Regular dispatches from AccountingWEB gadget devotees including executive peripherals editor Nigel Harris, community correspondent Rachael Power, community manager Henry Osadzinski, and Accountants Power Tools' Kevin Salter.
The almost iPhone 5
You might be forgiven for overlooking last week's new iPhone launch, which was overshadowed a day or so later by the sad news of Apple founder Steve Job's demise.
Apple fans were too subdued and respectful to share any immediate thoughts on the latest Apple launch, but it has to be said it was a little underwhelming. To start with, the much anticipated iPhone 5 failed to materialise, replaced at the last minute by a "new" iPhone 4S. It looks pretty much like an iPhone 4, the same rather boxy styling as opposed to the more rounded shape of the iPhone 3. There's a new dual core A5 chip that's supposed to be faster. The Retina display is apparently the best ever. The camera has been upgraded to 8MP and has a new improved lens and HD video capability, which simply enables it to hold its head up next to the latest HTC and other Android phones. But in the end, the hardware has just had a necessary upgrade, nothing innovative.
The clever stuff is on the software side. It may not be an iPhone 5 but it runs the latest version of Apple's mobile operating system, iOS 5, with "over 200 new features", say Apple. The most exciting one is Siri, a new voice-activated interface for the iPhone 4S that enables you to dictate text messages, make diary appointments, set reminders and search the Internet. We wait to see whether it works as smoothly as the promotional video suggests - will it require the endless training and stilted vocal gymnastics that is required to make other voice recognition software work? If it's, say, 90% or 95% - even 98% - accurate, will that actually be good enough? It's either going to be brilliant or a waste of time - let's hope it's the former.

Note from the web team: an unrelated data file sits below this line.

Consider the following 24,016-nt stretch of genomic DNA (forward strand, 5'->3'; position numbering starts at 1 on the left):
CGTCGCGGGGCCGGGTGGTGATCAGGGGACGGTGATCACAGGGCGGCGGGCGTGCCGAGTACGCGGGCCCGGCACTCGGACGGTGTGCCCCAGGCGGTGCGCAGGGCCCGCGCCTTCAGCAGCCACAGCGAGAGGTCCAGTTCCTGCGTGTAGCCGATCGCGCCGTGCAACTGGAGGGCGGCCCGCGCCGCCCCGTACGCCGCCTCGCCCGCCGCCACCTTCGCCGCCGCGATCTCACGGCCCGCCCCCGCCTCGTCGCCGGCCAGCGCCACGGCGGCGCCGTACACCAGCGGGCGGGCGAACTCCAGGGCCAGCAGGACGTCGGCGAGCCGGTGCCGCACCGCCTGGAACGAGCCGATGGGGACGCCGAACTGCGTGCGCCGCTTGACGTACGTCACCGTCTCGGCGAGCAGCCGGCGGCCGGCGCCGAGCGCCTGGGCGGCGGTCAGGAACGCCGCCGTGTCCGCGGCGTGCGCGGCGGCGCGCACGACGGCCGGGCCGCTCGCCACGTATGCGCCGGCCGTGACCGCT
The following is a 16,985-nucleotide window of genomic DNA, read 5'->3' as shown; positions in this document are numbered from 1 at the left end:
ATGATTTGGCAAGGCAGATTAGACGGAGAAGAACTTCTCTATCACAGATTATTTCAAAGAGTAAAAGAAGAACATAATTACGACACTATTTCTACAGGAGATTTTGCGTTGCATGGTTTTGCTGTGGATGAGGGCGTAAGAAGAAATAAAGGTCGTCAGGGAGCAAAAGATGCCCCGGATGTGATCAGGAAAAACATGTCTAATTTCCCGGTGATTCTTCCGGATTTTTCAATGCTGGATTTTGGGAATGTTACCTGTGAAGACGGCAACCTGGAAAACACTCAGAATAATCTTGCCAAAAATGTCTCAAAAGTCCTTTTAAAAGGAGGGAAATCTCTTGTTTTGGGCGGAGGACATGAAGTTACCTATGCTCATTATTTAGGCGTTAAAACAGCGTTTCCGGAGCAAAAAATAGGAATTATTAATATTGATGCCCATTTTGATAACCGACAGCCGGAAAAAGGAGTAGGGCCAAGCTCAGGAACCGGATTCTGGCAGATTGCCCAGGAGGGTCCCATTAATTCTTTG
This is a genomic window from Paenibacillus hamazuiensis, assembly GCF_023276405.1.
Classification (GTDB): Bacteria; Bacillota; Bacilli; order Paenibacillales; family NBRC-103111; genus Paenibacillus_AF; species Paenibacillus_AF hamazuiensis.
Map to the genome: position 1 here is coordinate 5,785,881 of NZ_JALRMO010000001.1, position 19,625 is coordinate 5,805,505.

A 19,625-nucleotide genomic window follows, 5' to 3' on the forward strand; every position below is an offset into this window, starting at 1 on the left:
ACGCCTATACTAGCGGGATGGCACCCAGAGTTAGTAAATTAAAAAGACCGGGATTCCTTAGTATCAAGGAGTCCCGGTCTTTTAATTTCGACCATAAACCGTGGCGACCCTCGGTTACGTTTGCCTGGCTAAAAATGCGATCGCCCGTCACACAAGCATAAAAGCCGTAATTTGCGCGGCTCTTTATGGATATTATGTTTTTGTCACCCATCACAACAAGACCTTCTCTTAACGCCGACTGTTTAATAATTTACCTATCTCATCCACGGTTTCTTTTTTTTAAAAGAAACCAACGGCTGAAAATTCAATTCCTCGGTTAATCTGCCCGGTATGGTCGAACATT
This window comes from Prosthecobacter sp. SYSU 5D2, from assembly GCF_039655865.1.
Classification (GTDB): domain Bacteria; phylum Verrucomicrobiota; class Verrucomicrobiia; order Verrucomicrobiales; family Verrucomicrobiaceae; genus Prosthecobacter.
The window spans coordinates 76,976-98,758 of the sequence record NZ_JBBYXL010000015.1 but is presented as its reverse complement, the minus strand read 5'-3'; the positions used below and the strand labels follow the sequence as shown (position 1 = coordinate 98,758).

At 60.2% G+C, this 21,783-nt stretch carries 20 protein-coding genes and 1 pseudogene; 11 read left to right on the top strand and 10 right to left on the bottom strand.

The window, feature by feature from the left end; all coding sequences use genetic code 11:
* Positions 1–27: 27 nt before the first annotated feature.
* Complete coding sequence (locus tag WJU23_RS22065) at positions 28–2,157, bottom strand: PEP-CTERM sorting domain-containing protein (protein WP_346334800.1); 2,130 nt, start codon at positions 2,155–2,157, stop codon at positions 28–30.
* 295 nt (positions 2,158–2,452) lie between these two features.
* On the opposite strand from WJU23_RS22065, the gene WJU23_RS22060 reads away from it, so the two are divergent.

iOS 5 also brings with it Apple's much vaunted iCloud, which automatically synchronises (and backs up) apps, music, picture and other files online with all your Apple devices. For example, a photo taken on your iPhone is immediately available on your Mac computer without the need to manually upload or copy it. It looks like Dropbox on steroids! File sharing will be available from any browser, so will work from any Apple, PC or other device with Internet access.
Of course, Apple die-hards will be queuing up for the new phone, which may mean there will be some bargains to be had if you're content with the previous model. However, with the iPhone 5 expected next year, phone companies may struggle to sell the 4S on anything more than a 12 month contract. My inclination is to wait for the 5.